-- Darren Barbee

How many beers would $4.6 million buy at a Texas Rangers game?


Size BeerCost Beer budget Total beers Avg crowd Beers/fan
16 oz  $6.50  $ 4,600,000             707,692 43,607            16




$45 million Texas scam run by Nigerians nets conviction, "amazing opportunity"

This post is adapted (and/or taken) from several Nigerian scam letters found on a blog that archives them. It isn't an actual letter from convicted fraudster Tony Nnonso Obi, but he really was part of a $45 million scam in Houston.

Dear Sir,

Good day and salutations. This letter will be a big surprise, but read carefully as the decision you make Police
will go off a long way to determine the future and continued existence of my life in federal prison.

NigeriaPlease allow me to introduce myself. My name is Tony Nnonso Obi, 56. I am a naturalized U.S. citizen from the the Federal Republic of Nigeria. (Tip: Don't go there, as it is rather dangerous.)

My ordeal started sometime after my associates and I bilked your U.S. government’s Medicare and Medicaid program out of $45 million. I was involved in Houston’s City Nursing scam. I was in the (fake) physical therapy business. Your government’s prosecutors said that I was involved in fraudulent billing for physical therapy that never happened. 

In fact, your government says it has evidence there was never a single licensed or otherwise qualified physical therapist at City Nursing.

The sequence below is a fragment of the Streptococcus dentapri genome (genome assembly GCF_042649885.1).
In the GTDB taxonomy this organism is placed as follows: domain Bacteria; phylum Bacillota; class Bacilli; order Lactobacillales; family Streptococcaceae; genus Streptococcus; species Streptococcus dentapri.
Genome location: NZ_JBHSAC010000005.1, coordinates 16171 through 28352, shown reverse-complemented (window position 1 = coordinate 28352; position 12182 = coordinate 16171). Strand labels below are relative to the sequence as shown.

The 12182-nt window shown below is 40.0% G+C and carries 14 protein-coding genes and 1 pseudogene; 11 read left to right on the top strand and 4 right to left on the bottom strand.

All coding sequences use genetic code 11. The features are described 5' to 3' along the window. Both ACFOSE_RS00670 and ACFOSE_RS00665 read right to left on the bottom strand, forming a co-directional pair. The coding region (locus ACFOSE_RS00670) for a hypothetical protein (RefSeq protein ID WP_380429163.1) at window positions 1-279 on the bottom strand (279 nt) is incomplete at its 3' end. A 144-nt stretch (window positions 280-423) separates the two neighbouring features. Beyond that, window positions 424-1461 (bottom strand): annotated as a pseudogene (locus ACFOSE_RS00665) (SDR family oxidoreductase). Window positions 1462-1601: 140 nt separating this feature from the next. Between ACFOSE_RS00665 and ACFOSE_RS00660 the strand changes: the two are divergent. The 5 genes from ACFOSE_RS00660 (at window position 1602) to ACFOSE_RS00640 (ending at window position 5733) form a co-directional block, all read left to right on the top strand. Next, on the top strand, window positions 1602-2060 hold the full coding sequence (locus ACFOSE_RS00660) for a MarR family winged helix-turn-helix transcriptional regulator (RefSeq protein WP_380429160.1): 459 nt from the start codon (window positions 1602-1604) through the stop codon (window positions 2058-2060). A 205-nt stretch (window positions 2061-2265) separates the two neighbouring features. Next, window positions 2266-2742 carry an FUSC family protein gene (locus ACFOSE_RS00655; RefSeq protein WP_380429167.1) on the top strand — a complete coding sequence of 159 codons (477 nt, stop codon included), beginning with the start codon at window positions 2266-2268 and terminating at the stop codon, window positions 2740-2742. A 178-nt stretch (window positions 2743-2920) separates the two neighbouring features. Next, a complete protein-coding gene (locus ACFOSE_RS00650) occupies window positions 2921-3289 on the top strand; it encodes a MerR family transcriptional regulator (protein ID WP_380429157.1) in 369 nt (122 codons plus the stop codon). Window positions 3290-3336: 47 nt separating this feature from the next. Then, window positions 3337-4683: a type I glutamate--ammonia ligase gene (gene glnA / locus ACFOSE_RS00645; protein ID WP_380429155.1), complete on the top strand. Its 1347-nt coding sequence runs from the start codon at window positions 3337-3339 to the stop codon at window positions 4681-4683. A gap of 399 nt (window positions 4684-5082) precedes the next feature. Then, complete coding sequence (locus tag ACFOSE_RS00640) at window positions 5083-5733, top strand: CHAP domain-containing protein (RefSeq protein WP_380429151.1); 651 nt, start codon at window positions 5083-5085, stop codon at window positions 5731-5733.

Fight the fraudYou can imagine my dismay! One person described our clinic as looking like an unemployment office with people hanging out. An employee even asked a patient to make a pot of coffee. (In our defense, the patient made high quality coffee.) Another Medicare beneficiary testified at a trial that when she asked the doctor at City Nursing for physical therapy she was told the clinic did not provide that type of service and to go to her primary care physician for a referral to another clinic.

Earlier this month, I pleaded guilty to my part in this “conspiracy” that netted me a mere $1,051,425.28, the government says. Now I have been  convicted of one count of conspiracy to commit health care fraud and one count of money laundering.

I face up to 10 years in prison and a $250,000 fine for each count, the government says. Six others have also been convicted in relation to this so-called scheme.

I am writing because I’m hoping you might have tragically experienced the death of a wealthy general, foreign dictator or been the beneficiary of a bank error that left in your account the sum $50,000,000. This sort of thing happens all the time where I originally came from.

I will be happy to put the money into my Bureau of Prisons prisoner account for the low fee of 20 percent.